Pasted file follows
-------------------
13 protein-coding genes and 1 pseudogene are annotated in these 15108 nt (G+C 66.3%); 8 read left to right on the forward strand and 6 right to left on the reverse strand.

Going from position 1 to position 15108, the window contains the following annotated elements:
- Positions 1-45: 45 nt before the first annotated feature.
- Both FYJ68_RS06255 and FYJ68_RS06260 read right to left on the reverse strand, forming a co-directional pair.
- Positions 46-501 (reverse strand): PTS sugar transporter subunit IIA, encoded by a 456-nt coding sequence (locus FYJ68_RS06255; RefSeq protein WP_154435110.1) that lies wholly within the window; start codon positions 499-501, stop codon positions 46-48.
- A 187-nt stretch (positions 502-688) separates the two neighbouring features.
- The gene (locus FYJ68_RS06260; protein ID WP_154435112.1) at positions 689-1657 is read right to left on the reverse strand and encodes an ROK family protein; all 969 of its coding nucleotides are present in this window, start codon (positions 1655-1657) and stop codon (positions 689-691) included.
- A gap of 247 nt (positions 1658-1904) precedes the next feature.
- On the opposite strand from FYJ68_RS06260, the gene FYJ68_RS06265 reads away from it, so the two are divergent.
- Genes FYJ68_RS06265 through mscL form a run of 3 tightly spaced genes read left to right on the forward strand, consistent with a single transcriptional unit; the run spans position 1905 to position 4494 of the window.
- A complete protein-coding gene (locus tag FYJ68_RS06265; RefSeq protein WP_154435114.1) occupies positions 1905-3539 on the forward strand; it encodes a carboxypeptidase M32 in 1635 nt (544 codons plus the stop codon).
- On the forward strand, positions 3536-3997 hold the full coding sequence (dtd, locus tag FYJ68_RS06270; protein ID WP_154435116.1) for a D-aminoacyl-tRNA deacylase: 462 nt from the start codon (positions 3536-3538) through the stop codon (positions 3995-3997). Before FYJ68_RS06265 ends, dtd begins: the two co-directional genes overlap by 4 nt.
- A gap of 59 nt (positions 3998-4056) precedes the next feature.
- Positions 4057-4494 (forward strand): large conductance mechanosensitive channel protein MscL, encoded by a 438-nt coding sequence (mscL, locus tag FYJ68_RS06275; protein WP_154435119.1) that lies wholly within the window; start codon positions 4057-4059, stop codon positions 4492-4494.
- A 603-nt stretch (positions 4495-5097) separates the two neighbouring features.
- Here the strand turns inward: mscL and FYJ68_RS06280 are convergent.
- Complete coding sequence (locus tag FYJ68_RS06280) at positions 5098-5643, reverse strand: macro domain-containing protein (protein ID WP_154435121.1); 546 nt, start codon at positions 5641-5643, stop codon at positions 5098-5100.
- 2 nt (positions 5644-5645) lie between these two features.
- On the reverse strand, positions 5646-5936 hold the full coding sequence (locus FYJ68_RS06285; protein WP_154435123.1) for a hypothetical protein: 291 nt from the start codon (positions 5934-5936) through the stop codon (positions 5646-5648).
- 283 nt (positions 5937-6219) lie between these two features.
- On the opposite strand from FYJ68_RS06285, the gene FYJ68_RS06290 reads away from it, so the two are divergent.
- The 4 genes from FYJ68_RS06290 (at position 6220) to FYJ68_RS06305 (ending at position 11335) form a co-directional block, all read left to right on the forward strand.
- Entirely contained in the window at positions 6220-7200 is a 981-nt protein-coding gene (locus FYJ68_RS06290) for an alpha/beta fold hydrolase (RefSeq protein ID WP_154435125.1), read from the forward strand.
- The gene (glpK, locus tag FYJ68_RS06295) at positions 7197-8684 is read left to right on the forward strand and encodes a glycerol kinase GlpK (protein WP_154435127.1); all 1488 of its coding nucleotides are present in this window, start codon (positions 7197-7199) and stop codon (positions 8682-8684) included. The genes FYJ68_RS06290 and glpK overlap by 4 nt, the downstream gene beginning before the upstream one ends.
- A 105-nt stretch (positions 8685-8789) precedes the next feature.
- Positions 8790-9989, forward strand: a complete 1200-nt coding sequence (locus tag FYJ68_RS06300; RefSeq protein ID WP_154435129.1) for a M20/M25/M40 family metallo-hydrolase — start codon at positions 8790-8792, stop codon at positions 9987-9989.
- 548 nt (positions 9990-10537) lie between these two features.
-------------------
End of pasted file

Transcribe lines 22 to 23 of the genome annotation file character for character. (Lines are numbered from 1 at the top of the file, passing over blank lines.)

- The 4 genes from FYJ68_RS06290 (at position 6220) to FYJ68_RS06305 (ending at position 11335) form a co-directional block, all read left to right on the forward strand.
- Entirely contained in the window at positions 6220-7200 is a 981-nt protein-coding gene (locus FYJ68_RS06290) for an alpha/beta fold hydrolase (RefSeq protein ID WP_154435125.1), read from the forward strand.